The Fantasy Microsoft Licensing League

The Fantasy Microsoft Licensing League

Summary: Want to know what everyone else is paying for their Microsoft licences? Here's how

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TOPICS: Tech Industry
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Microsoft's licensing deals are the best kept secret in the industry. If you have one, you know a piece of the puzzle but can't tell: Microsoft knows everything but won't tell. Yet even though you can't reveal your piece of the jigsaw -- and the top of the box with the finished picture on is nowhere to be seen -- you do know just that little bit more: the shape of the bits of the jigsaw adjacent to your own. If enough people offer up their best guess about what's going on in companies such as their own and someone else can collate all this, we may start to build up a picture.

Microsoft should be open to such ideas, according to a story from earlier this week concerning Microsoft's approach to licensing. In it, Microsoft UK's licence compliance manager, Alex Hilton, said that while the company had previously been seen as "wading in because it wanted the revenue", it now wants to present its customers with a more sensitive attitude. Of course, there was still a lot of confusion and complexity about licences, but making things simple would be counterproductive because "that will make our licensing programmes completely and utterly inflexible. There are lots of offerings in many colours and many shades, and that is much closer to what the customer needs," Hilton said.

Ah, poor Microsoft! So much perception to undo, so many customers to please. Is there anything we can do to help? We turned, as so often, to the thoughts of Bill Gates III: "The Internet will help achieve 'friction free capitalism' by putting buyer and seller in direct contact and providing more information to both about each other." Providing information on the Internet? That sounds like a job for ZDNet!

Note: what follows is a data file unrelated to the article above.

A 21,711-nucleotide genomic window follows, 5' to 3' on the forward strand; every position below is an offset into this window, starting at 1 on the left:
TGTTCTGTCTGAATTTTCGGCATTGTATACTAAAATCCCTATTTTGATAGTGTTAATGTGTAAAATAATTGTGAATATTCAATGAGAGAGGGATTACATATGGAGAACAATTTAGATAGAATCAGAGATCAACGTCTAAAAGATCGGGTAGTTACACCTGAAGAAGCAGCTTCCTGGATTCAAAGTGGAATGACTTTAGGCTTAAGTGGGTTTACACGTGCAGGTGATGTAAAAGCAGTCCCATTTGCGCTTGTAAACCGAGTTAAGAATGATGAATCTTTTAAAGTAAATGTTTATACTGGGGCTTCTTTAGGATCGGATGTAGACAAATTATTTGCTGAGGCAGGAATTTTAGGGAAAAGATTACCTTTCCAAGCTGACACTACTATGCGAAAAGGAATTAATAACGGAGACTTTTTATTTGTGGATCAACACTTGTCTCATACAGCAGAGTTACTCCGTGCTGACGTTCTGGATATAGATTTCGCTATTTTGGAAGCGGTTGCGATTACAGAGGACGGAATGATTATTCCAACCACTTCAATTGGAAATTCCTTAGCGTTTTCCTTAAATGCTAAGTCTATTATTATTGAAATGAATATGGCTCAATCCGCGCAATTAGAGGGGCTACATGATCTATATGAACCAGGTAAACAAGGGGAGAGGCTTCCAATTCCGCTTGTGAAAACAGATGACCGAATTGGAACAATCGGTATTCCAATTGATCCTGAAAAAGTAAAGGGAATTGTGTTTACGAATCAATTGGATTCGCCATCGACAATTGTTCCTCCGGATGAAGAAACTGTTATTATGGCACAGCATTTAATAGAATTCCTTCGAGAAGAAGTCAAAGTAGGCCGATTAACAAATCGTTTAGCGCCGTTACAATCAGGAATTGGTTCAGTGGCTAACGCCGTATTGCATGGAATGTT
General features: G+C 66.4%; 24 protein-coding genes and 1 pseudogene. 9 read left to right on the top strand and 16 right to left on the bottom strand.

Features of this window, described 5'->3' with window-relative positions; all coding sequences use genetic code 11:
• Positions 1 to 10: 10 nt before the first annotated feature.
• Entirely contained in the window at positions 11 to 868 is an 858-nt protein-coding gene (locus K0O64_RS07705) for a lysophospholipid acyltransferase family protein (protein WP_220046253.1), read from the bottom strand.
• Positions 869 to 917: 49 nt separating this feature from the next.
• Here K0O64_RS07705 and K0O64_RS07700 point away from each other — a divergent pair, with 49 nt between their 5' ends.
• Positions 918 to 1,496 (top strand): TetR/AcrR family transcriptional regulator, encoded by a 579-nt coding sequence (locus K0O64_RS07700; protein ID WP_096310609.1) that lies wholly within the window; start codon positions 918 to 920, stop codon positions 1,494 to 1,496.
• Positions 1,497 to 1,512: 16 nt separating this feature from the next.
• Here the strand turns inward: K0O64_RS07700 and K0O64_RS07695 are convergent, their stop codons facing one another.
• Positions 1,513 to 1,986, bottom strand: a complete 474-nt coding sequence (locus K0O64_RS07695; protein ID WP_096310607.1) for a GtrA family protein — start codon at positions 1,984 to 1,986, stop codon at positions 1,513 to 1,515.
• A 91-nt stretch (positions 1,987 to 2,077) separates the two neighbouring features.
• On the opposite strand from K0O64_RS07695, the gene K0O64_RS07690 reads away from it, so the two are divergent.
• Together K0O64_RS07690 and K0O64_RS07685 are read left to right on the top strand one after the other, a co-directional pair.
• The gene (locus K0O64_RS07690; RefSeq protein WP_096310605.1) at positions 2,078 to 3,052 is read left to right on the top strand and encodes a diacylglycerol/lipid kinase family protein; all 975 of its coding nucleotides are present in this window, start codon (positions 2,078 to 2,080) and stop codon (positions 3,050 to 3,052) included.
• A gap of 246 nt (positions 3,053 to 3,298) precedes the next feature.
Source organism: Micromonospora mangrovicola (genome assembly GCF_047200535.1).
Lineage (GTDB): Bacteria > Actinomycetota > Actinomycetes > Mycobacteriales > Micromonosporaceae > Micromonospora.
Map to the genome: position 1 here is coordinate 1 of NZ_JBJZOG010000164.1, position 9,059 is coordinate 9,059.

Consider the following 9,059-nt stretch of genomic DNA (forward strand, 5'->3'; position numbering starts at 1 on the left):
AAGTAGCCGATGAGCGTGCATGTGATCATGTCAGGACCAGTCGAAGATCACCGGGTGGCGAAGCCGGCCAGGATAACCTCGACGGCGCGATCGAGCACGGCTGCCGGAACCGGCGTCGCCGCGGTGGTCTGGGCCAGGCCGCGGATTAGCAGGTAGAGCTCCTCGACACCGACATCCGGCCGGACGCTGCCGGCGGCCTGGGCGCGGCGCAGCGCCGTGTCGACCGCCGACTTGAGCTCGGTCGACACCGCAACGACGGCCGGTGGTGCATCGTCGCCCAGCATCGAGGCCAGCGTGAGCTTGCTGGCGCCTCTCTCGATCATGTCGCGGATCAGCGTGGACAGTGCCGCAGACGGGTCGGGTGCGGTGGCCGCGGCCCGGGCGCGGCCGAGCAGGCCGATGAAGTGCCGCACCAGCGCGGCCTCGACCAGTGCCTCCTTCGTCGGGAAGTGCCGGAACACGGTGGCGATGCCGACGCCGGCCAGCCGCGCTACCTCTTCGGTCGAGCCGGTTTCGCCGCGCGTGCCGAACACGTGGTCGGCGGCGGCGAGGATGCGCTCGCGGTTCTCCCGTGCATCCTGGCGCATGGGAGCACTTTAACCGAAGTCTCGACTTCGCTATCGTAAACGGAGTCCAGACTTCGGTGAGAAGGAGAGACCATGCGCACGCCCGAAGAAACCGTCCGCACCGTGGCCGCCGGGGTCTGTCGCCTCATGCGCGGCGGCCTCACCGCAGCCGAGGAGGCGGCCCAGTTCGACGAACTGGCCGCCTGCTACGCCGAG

The free availability of information is essential for the proper operating of a market, and the proper operation of a market is in the interests of all. Microsoft's licensing operation is certainly big and important enough to qualify as a market -- so how can we help people to understand that market? What information can we provide to oil the mechanism and help customers choose which polychromatic, subtly shaded licence deal is best for them? Clearly, we should find out what people are buying and how much they're paying and let everyone know. Then when it's time for a new licence deal, people will be properly informed and can cut effective, fair deals.

Topic: Tech Industry

Rupert Goodwins

About Rupert Goodwins

Rupert started off as a nerdy lad expecting to be an electronics engineer, but having tried it for a while discovered that journalism was more fun. He ended up on PC Magazine in the early '90s, before that evolved into ZDNet UK - and Rupert evolved with them into an online journalist.

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2 comments
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  • I think this is a great idea! When, where will the results be?!

    I am going to a meeting with Microsoft today to discuss licensing for our 80-seat company.
    anonymous
  • A bit of advice for those who think they can send "anonymous" email using hotmail:

    hotmail.com reports your IP address in the mail headers when you send a message.

    Here is an excerpt from a hotmail email:
    Received: from [sender's-ip-address] by by19fd.bay19.hotmail.msn.com with HTTP; Thu, 17 Jun 2004 08:21:28 GMT

    mail.yahoo.com does it too:
    Received: from [sender's-ip-address] by web14309.mail.yahoo.com via HTTP; Thu, 17 Jun 2004 01:16:36 PDT
    anonymous